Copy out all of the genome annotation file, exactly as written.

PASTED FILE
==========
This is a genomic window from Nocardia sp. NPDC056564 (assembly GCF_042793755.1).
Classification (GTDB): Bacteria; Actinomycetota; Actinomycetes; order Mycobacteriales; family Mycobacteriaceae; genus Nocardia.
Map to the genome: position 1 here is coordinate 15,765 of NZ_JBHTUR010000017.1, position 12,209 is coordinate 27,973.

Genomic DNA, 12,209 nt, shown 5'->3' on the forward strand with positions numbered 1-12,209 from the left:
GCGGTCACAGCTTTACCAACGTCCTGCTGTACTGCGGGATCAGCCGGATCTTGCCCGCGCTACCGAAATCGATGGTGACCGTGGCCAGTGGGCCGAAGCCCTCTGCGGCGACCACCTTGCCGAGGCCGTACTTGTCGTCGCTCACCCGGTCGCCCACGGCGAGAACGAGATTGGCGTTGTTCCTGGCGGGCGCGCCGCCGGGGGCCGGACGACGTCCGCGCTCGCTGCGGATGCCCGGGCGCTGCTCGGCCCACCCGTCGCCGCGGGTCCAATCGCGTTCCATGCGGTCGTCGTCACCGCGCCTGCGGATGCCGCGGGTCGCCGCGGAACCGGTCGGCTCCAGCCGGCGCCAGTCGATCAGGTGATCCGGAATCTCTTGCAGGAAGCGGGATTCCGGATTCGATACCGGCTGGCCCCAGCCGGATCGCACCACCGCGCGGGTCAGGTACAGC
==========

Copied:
This is a genomic window from Nocardia sp. NPDC056564 (assembly GCF_042793755.1).
Classification (GTDB): Bacteria; Actinomycetota; Actinomycetes; order Mycobacteriales; family Mycobacteriaceae; genus Nocardia.
Map to the genome: position 1 here is coordinate 15,765 of NZ_JBHTUR010000017.1, position 12,209 is coordinate 27,973.

Genomic DNA, 12,209 nt, shown 5'->3' on the forward strand with positions numbered 1-12,209 from the left:
GCGGTCACAGCTTTACCAACGTCCTGCTGTACTGCGGGATCAGCCGGATCTTGCCCGCGCTACCGAAATCGATGGTGACCGTGGCCAGTGGGCCGAAGCCCTCTGCGGCGACCACCTTGCCGAGGCCGTACTTGTCGTCGCTCACCCGGTCGCCCACGGCGAGAACGAGATTGGCGTTGTTCCTGGCGGGCGCGCCGCCGGGGGCCGGACGACGTCCGCGCTCGCTGCGGATGCCCGGGCGCTGCTCGGCCCACCCGTCGCCGCGGGTCCAATCGCGTTCCATGCGGTCGTCGTCACCGCGCCTGCGGATGCCGCGGGTCGCCGCGGAACCGGTCGGCTCCAGCCGGCGCCAGTCGATCAGGTGATCCGGAATCTCTTGCAGGAAGCGGGATTCCGGATTCGATACCGGCTGGCCCCAGCCGGATCGCACCACCGCGCGGGTCAGGTACAGC